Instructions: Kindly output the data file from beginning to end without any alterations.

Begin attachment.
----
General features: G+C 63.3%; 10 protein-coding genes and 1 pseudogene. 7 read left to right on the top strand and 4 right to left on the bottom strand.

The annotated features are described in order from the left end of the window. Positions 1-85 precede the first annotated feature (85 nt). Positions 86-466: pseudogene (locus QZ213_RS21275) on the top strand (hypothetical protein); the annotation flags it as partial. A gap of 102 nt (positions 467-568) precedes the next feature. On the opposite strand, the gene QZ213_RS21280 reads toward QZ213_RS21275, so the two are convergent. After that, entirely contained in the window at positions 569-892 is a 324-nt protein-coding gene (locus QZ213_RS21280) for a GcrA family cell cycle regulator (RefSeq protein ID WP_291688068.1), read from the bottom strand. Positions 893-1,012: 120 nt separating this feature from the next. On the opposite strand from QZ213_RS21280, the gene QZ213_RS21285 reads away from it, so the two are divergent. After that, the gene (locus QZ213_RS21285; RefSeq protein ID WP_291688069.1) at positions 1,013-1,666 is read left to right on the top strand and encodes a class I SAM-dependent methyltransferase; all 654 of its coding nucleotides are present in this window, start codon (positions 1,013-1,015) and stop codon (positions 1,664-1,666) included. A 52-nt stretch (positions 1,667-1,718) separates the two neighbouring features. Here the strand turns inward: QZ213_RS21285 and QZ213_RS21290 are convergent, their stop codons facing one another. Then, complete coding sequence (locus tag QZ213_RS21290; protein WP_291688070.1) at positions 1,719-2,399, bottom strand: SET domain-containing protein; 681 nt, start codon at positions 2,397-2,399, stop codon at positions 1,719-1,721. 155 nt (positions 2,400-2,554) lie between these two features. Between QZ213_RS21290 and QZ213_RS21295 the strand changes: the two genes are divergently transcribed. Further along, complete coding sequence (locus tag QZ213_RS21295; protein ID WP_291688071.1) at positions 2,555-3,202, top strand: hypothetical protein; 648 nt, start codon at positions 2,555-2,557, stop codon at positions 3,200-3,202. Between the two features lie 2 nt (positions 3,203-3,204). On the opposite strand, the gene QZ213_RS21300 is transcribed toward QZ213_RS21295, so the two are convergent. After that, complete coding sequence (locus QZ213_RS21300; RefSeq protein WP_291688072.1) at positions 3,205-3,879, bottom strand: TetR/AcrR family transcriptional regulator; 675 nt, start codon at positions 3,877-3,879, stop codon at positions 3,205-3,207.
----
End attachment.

General features: G+C 63.3%; 10 protein-coding genes and 1 pseudogene. 7 read left to right on the top strand and 4 right to left on the bottom strand.

The annotated features are described in order from the left end of the window. Positions 1-85 precede the first annotated feature (85 nt). Positions 86-466: pseudogene (locus QZ213_RS21275) on the top strand (hypothetical protein); the annotation flags it as partial. A gap of 102 nt (positions 467-568) precedes the next feature. On the opposite strand, the gene QZ213_RS21280 reads toward QZ213_RS21275, so the two are convergent. After that, entirely contained in the window at positions 569-892 is a 324-nt protein-coding gene (locus QZ213_RS21280) for a GcrA family cell cycle regulator (RefSeq protein ID WP_291688068.1), read from the bottom strand. Positions 893-1,012: 120 nt separating this feature from the next. On the opposite strand from QZ213_RS21280, the gene QZ213_RS21285 reads away from it, so the two are divergent. After that, the gene (locus QZ213_RS21285; RefSeq protein ID WP_291688069.1) at positions 1,013-1,666 is read left to right on the top strand and encodes a class I SAM-dependent methyltransferase; all 654 of its coding nucleotides are present in this window, start codon (positions 1,013-1,015) and stop codon (positions 1,664-1,666) included. A 52-nt stretch (positions 1,667-1,718) separates the two neighbouring features. Here the strand turns inward: QZ213_RS21285 and QZ213_RS21290 are convergent, their stop codons facing one another. Then, complete coding sequence (locus tag QZ213_RS21290; protein WP_291688070.1) at positions 1,719-2,399, bottom strand: SET domain-containing protein; 681 nt, start codon at positions 2,397-2,399, stop codon at positions 1,719-1,721. 155 nt (positions 2,400-2,554) lie between these two features. Between QZ213_RS21290 and QZ213_RS21295 the strand changes: the two genes are divergently transcribed. Further along, complete coding sequence (locus tag QZ213_RS21295; protein ID WP_291688071.1) at positions 2,555-3,202, top strand: hypothetical protein; 648 nt, start codon at positions 2,555-2,557, stop codon at positions 3,200-3,202. Between the two features lie 2 nt (positions 3,203-3,204). On the opposite strand, the gene QZ213_RS21300 is transcribed toward QZ213_RS21295, so the two are convergent. After that, complete coding sequence (locus QZ213_RS21300; RefSeq protein WP_291688072.1) at positions 3,205-3,879, bottom strand: TetR/AcrR family transcriptional regulator; 675 nt, start codon at positions 3,877-3,879, stop codon at positions 3,205-3,207.